For many audiophiles, vinyl records scratch a musical itch that digital downloads just can’t reach. Take a road trip through Northern New England on Record Store Day, April 21, when indie shops host events, special releases, sales, and more.
The idea for the now-global Record Store Day originated with Chris Brown, CFO of Maine-based chain Bull Moose, which sells music, movies, books, and video games. Keene, New Hampshire, is the newest of its 12 Maine and New Hampshire locations. “Bull Moose is a giant room full of culture and people who love it,” Brown says. bullmoose.com.
Looking for punk, funk, or how-to-train-your-dog recordings? “Sure as heck, we’ve got it,” says Rebecca Maloney, manager of Skele-Tone Records in Rochester, New Hampshire. Find mostly vintage records, as well as 45s, CDs, cassette tapes, and eight-tracks, plus audio equipment like speakers and vintage turntables. skeletonerecords.limitedrun.com.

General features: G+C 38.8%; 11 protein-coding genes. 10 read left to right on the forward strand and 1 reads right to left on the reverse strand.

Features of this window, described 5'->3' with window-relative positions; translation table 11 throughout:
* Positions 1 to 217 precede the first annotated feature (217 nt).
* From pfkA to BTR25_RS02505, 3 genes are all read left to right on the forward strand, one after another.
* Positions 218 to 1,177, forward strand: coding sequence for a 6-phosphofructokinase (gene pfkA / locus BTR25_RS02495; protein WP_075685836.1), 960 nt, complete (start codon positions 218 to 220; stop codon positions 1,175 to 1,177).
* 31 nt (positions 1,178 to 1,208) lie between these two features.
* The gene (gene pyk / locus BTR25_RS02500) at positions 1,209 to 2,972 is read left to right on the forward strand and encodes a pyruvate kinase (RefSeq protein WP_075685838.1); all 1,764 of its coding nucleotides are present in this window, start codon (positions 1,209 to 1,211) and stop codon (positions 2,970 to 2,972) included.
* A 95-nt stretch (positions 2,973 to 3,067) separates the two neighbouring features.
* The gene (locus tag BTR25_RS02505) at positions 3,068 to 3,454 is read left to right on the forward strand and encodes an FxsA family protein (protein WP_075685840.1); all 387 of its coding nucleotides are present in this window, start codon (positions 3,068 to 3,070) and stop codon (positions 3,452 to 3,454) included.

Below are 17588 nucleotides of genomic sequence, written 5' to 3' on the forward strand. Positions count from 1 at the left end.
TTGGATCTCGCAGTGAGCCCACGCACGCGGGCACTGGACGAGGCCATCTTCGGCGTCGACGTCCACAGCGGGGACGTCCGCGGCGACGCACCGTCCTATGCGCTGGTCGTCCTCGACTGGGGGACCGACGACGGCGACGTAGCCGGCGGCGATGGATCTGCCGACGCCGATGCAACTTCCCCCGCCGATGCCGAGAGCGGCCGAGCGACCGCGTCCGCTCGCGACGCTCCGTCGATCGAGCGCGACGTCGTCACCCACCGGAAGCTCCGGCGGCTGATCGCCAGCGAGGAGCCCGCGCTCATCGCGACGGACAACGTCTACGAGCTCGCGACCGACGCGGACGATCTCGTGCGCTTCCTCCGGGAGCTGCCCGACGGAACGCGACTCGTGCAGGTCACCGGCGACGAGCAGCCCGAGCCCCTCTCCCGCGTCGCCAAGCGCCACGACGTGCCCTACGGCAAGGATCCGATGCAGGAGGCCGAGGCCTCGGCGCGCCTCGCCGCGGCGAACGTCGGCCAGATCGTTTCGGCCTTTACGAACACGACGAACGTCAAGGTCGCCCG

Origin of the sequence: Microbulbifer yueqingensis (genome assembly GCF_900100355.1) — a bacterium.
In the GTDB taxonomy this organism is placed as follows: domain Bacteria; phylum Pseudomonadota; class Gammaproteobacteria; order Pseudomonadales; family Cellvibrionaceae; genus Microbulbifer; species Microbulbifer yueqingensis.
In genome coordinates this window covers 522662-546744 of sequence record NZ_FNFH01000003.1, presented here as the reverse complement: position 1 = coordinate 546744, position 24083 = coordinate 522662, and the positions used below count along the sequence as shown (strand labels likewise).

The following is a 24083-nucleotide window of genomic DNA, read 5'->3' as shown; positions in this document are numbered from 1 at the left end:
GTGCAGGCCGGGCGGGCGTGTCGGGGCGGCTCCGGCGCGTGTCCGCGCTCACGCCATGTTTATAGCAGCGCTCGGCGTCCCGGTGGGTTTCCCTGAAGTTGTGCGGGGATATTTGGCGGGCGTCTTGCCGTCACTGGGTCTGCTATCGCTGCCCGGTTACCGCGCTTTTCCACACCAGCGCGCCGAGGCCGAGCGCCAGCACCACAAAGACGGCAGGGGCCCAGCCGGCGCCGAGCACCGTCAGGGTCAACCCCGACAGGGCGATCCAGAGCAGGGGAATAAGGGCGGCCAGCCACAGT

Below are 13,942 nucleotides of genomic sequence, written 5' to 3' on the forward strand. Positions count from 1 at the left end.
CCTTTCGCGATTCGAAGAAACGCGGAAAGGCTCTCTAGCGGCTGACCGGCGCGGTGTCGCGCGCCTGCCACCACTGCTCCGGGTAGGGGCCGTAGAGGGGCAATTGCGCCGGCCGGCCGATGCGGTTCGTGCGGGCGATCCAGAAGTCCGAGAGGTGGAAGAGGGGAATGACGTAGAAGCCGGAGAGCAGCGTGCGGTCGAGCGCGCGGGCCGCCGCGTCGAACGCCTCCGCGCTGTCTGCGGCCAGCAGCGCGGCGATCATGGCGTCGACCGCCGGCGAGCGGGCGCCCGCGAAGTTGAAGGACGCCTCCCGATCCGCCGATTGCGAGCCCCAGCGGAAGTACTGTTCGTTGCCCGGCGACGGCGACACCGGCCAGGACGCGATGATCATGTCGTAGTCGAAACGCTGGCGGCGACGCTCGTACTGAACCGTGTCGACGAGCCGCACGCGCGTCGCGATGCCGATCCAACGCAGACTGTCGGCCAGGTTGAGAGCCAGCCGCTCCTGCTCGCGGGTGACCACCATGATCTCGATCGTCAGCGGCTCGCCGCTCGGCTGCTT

Stop by In the Moment Records in Brattleboro, Vermont, on Friday nights not only to browse a selection of about 10,000 records but also for the shop’s weekly BYOB listening parties. Discover “everything from Slayer to bird calls from the Audubon Society,” plus limited-edition screen-printed gig posters, says owner Byron Greatorex. inthemomentrecords.com.
Burlington Records in Burlington, Vermont, is known for its rare finds at fair prices. That includes a healthy selection of jazz and avant-garde recordings that are among the thousands of mostly vintage records, says Assistant Manager Matthew Parillo. burlingtonrecords.com.
Bob Richard has owned the Record Connection in Waterville, Maine, for 37 years with a passion for vinyl records that has never wavered. Visit for an always-changing assortment of vintage vinyl, books, CDs, cassettes, and a room full of records that cost just a dollar. tinyurl.com/trcville.
Enterprise Records in Portland, Maine, has a solid selection of records in genres like ethnic folk music, experimental classical, hard-to-find jazz, and more. “I like to say I specialize in anything good,” says the store’s owner, who goes by his first name, Bob. “You never know what you’re going to find.” enterpriserecords.net.
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